U.S. Water News Online
CAMBRIDGE, Mass. -- Walking through walls will be possible
and even encouraged.
When next year's world expo opens in Zaragoza, Spain, fairgoers
will encounter a building with walls made of thin sprays of water.
Inside, there will be normal building items -- a cafe, an exhibition
space and overhead lighting.
The water will come from thousands of little jets that can be
switched on and off, rapid-fire, by computer-controlled sensors.
The resulting effect will enable images and text to scroll in the
water walls. Or as a person approaches, the sensors could shape the
water flow to make a door appear anywhere in the wall, and then close
it after the person ambles through.
The 5,400-square-foot building also can vanish in moments, as the
roof can be lowered from its 16-foot height all the way to the
Surely these are cool tricks, but so what?
The Massachusetts Institute of Technology architects who developed
the idea say it's a boundary-pushing artistic statement, in the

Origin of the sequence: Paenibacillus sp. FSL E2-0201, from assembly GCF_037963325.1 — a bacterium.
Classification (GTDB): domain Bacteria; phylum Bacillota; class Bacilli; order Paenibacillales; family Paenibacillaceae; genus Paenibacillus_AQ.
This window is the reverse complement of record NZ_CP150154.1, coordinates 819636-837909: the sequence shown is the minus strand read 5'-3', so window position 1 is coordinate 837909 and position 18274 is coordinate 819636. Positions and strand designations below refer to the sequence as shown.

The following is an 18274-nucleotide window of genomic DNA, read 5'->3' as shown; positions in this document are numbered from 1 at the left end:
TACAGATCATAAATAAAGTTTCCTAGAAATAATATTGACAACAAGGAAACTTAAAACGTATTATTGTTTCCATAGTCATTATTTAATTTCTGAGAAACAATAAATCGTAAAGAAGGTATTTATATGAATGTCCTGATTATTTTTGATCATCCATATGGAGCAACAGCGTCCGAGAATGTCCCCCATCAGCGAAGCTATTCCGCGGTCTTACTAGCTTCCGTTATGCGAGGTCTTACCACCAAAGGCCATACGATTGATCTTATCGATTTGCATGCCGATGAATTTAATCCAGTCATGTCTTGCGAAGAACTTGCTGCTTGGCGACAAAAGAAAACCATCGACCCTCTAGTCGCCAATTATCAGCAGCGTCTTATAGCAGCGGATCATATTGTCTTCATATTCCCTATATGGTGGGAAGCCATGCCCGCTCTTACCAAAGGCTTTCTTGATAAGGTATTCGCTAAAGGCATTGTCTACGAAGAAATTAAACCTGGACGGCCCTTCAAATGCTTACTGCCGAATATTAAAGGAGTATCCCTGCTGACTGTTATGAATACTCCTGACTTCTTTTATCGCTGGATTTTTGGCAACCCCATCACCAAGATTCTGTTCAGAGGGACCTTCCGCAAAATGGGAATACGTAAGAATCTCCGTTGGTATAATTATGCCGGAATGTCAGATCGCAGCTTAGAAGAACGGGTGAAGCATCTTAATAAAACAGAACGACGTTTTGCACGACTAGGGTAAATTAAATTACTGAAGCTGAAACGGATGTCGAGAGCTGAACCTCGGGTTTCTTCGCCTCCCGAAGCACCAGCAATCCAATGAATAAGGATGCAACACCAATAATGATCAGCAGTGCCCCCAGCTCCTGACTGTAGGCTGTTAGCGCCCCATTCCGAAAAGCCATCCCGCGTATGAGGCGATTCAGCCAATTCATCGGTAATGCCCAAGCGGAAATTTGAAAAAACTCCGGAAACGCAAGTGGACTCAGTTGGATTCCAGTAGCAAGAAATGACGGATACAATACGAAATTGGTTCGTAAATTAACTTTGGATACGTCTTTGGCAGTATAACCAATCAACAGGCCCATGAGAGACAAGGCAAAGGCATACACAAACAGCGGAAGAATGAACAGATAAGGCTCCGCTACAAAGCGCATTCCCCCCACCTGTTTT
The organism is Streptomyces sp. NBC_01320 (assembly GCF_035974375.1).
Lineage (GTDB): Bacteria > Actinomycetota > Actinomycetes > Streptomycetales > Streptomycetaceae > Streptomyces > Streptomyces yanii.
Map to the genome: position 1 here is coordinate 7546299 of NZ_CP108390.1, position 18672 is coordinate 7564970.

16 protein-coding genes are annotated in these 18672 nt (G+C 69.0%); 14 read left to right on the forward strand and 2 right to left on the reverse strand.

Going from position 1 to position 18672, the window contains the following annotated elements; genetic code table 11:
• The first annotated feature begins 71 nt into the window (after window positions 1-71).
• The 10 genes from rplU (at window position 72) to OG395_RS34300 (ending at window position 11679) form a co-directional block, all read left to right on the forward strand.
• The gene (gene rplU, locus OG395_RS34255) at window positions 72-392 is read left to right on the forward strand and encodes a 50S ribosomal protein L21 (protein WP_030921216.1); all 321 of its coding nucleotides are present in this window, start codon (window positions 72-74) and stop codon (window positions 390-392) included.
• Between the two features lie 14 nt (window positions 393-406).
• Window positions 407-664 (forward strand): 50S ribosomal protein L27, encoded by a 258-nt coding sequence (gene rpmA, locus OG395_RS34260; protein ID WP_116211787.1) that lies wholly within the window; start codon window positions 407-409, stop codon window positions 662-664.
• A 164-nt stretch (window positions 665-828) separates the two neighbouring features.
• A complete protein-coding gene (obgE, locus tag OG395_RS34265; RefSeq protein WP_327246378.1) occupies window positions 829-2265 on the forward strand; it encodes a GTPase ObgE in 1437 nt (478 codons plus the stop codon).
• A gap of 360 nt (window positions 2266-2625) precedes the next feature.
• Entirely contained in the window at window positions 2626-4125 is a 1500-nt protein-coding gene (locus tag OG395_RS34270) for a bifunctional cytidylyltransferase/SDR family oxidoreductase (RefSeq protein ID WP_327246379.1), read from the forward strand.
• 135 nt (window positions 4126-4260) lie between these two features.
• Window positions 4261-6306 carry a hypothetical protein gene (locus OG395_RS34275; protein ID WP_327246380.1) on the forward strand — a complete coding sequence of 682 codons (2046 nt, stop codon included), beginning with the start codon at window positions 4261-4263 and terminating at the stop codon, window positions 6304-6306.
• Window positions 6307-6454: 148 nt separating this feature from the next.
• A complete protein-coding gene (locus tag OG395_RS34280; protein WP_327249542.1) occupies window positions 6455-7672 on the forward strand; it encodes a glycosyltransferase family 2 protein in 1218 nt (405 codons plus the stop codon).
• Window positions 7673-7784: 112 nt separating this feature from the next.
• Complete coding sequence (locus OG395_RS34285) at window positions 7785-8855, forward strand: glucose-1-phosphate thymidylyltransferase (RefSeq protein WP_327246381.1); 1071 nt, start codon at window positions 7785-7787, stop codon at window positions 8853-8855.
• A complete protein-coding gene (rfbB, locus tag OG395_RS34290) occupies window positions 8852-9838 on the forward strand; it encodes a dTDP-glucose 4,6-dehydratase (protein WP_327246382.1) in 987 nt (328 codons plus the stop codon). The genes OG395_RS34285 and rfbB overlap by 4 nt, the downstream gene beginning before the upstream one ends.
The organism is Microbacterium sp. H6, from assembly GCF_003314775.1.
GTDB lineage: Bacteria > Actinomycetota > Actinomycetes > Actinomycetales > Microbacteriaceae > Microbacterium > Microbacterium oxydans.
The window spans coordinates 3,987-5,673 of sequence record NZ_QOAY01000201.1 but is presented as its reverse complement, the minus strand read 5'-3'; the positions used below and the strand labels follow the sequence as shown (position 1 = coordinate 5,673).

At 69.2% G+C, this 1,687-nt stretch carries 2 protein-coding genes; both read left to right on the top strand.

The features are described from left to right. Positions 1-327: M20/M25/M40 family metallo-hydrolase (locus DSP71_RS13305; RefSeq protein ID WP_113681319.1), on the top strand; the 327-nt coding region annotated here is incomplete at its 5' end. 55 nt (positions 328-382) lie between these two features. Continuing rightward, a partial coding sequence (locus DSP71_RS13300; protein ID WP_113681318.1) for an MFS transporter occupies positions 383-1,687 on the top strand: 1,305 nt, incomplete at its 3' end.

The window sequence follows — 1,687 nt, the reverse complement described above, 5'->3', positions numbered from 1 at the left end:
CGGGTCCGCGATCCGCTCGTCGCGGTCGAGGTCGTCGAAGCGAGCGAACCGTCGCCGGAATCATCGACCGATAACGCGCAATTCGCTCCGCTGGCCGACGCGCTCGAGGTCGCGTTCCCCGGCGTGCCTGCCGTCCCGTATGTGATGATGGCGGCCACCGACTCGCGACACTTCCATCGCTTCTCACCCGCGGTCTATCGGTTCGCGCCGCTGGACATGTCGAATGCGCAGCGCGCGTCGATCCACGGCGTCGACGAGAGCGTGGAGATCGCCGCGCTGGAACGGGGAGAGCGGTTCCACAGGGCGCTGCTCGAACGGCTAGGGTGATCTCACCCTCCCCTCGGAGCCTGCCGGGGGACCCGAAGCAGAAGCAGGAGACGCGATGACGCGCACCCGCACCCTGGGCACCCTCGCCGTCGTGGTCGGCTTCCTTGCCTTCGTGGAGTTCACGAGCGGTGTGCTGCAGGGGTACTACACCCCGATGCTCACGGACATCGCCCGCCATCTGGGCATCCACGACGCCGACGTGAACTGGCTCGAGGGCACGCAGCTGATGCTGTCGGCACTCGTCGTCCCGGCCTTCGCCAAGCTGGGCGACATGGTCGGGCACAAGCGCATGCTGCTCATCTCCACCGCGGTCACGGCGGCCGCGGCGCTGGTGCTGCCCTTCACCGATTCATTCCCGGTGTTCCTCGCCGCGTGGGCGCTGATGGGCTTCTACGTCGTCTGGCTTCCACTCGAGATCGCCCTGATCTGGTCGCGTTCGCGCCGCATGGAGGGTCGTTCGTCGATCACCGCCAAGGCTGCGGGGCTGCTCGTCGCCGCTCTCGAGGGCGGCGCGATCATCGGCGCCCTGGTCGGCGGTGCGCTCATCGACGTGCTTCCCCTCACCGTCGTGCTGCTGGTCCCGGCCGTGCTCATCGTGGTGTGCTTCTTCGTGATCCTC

tradition of the Crystal Palace and White City of long-ago world's
fairs. Current estimated cost is about $3 million.
"One of the dreams of architecture in recent years has been to
create reconfigurable, interactive, dynamic buildings, but of course
if you do it with bricks it's not so easy," MIT researcher Carlo
Yet this is not purely whimsical. The theme of the Zaragoza fair
is water and sustainable development, and Ratti points out that by
using all recycled water, which in turn provides evaporative cooling
and no need for air conditioning, the building has a low
And even if other buildings aren't about to be made of water (ice
hotels, notwithstanding), Ratti says future structures should adopt
the water pavilion's goal of "total control of every single element,
so nothing gets wasted."
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